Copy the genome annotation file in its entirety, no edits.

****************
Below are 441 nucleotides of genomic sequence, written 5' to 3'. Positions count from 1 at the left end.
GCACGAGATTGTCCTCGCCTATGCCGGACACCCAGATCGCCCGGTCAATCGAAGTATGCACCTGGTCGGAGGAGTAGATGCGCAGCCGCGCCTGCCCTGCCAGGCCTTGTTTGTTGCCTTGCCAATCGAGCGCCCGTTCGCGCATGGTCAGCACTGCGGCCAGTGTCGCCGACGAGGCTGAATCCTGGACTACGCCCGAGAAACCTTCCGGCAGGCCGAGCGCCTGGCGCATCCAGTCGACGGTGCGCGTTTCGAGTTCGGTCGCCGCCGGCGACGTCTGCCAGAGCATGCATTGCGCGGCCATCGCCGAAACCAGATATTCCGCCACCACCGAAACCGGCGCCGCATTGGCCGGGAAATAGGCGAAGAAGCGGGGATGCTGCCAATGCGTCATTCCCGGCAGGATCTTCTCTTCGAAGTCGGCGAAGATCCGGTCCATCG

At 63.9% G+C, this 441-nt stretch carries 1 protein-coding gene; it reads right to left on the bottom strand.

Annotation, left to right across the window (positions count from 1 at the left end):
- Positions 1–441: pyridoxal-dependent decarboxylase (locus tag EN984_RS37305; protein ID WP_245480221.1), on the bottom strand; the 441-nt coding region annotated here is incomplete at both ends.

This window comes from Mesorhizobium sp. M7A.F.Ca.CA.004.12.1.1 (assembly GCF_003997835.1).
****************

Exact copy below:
Below are 441 nucleotides of genomic sequence, written 5' to 3'. Positions count from 1 at the left end.
GCACGAGATTGTCCTCGCCTATGCCGGACACCCAGATCGCCCGGTCAATCGAAGTATGCACCTGGTCGGAGGAGTAGATGCGCAGCCGCGCCTGCCCTGCCAGGCCTTGTTTGTTGCCTTGCCAATCGAGCGCCCGTTCGCGCATGGTCAGCACTGCGGCCAGTGTCGCCGACGAGGCTGAATCCTGGACTACGCCCGAGAAACCTTCCGGCAGGCCGAGCGCCTGGCGCATCCAGTCGACGGTGCGCGTTTCGAGTTCGGTCGCCGCCGGCGACGTCTGCCAGAGCATGCATTGCGCGGCCATCGCCGAAACCAGATATTCCGCCACCACCGAAACCGGCGCCGCATTGGCCGGGAAATAGGCGAAGAAGCGGGGATGCTGCCAATGCGTCATTCCCGGCAGGATCTTCTCTTCGAAGTCGGCGAAGATCCGGTCCATCG

At 63.9% G+C, this 441-nt stretch carries 1 protein-coding gene; it reads right to left on the bottom strand.

Annotation, left to right across the window (positions count from 1 at the left end):
- Positions 1–441: pyridoxal-dependent decarboxylase (locus tag EN984_RS37305; protein ID WP_245480221.1), on the bottom strand; the 441-nt coding region annotated here is incomplete at both ends.

This window comes from Mesorhizobium sp. M7A.F.Ca.CA.004.12.1.1 (assembly GCF_003997835.1).